Various maintenance treatments are employed by highway agencies to slow deterioration and restore condition of highway pavements, bridges, and other physical assets. However, budget constraints and other factors have often led to delaying or eliminating the application of these treatments. Such actions are expected to adversely influence the condition and performance and lead to a reduced level of service, to early deterioration, and eventually to the need for costly rehabilitation or replacement. Analytical tools are currently available to quantify the consequences of delayed application of maintenance treatments for highway pavements, bridges, and other assets. However, processes for using these tools to demonstrate the potential savings and performance enhancement resulting from applying maintenance treatments at the right time are not readily available. Research is needed to develop such processes. This information will help highway agencies better assess the economic benefits of maintenance actions and their role in enhancing the level of service of the highway system. In addition, incorporating these processes in asset management systems would provide a means for optimizing the allocation of resources. The objective of this research is to develop a process for quantifying the consequences of delayed application of maintenance treatments. The process shall be applicable to highway pavements, bridges, and other physical assets. Consequences shall be expressed in terms of performance indicators (e.g., distress and level of service), costs to owners and road users, and other relevant factors. Delayed maintenance applications may be defined by (1) the inability to meet the agency-defined application schedule or (2) the available budget relative to an unconstrained budget (i.e., availability of the funds required to perform all needed maintenance).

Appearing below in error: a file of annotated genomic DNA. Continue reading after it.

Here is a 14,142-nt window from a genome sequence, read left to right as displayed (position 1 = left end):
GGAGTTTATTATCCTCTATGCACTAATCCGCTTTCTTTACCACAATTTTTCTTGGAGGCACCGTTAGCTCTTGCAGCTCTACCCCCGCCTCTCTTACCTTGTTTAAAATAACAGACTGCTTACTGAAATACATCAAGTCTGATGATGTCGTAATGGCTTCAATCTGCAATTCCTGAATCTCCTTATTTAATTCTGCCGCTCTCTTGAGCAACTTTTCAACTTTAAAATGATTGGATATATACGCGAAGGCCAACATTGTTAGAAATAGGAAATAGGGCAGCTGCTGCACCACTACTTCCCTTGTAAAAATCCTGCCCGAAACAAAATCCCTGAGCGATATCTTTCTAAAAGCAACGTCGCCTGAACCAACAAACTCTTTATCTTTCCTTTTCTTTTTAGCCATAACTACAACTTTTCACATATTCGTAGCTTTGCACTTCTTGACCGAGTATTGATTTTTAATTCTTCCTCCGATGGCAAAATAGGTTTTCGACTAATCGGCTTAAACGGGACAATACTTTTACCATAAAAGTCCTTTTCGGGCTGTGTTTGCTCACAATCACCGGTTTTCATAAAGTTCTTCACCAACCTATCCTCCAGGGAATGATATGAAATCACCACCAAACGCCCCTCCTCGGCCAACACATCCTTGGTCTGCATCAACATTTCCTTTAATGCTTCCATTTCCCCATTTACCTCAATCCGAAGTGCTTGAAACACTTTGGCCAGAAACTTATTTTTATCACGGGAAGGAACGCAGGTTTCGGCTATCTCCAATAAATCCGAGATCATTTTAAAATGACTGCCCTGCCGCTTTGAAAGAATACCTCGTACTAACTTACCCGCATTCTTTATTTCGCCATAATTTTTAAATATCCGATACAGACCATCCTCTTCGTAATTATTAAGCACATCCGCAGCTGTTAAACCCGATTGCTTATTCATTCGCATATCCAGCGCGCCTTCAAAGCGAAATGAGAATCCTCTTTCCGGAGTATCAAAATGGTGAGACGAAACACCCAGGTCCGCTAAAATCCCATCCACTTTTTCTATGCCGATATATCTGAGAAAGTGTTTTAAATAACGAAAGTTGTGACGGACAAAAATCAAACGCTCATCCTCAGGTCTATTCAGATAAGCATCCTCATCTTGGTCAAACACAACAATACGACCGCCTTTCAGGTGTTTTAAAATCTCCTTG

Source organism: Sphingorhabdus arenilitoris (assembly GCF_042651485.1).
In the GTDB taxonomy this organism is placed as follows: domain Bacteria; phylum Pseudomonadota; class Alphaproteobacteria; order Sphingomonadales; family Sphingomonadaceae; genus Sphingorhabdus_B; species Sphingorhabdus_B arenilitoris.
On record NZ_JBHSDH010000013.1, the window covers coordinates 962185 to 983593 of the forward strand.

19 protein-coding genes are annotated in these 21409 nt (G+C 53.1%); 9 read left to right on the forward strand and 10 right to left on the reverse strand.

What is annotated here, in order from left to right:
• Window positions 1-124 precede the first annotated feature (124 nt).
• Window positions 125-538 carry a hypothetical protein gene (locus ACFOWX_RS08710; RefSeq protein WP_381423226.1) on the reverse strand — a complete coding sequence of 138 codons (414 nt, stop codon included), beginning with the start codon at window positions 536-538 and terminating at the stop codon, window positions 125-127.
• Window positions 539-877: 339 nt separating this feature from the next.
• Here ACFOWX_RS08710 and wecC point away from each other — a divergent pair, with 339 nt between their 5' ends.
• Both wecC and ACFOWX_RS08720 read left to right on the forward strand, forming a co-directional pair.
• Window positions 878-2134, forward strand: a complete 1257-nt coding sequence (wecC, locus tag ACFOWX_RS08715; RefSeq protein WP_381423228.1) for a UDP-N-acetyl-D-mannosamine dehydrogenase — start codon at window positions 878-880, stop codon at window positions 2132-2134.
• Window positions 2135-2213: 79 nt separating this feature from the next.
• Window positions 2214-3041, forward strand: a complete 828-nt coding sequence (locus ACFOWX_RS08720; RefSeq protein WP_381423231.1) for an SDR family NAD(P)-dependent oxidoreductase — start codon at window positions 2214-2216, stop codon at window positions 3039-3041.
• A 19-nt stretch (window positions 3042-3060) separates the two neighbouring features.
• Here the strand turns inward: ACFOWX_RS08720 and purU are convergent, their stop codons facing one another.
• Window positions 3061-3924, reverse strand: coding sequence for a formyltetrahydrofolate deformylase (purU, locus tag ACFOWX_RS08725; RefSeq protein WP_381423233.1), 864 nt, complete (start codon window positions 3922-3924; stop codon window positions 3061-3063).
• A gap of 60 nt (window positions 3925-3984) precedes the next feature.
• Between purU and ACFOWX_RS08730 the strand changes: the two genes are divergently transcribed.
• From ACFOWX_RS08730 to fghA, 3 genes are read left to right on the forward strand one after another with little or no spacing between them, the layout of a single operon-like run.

External link: http://onlinepubs.trb.org/onlinepubs/nchrp/docs/NCHRP14-20_ProcessDocument.pdf
Report number: NCHRP 14-20
Year published: 2012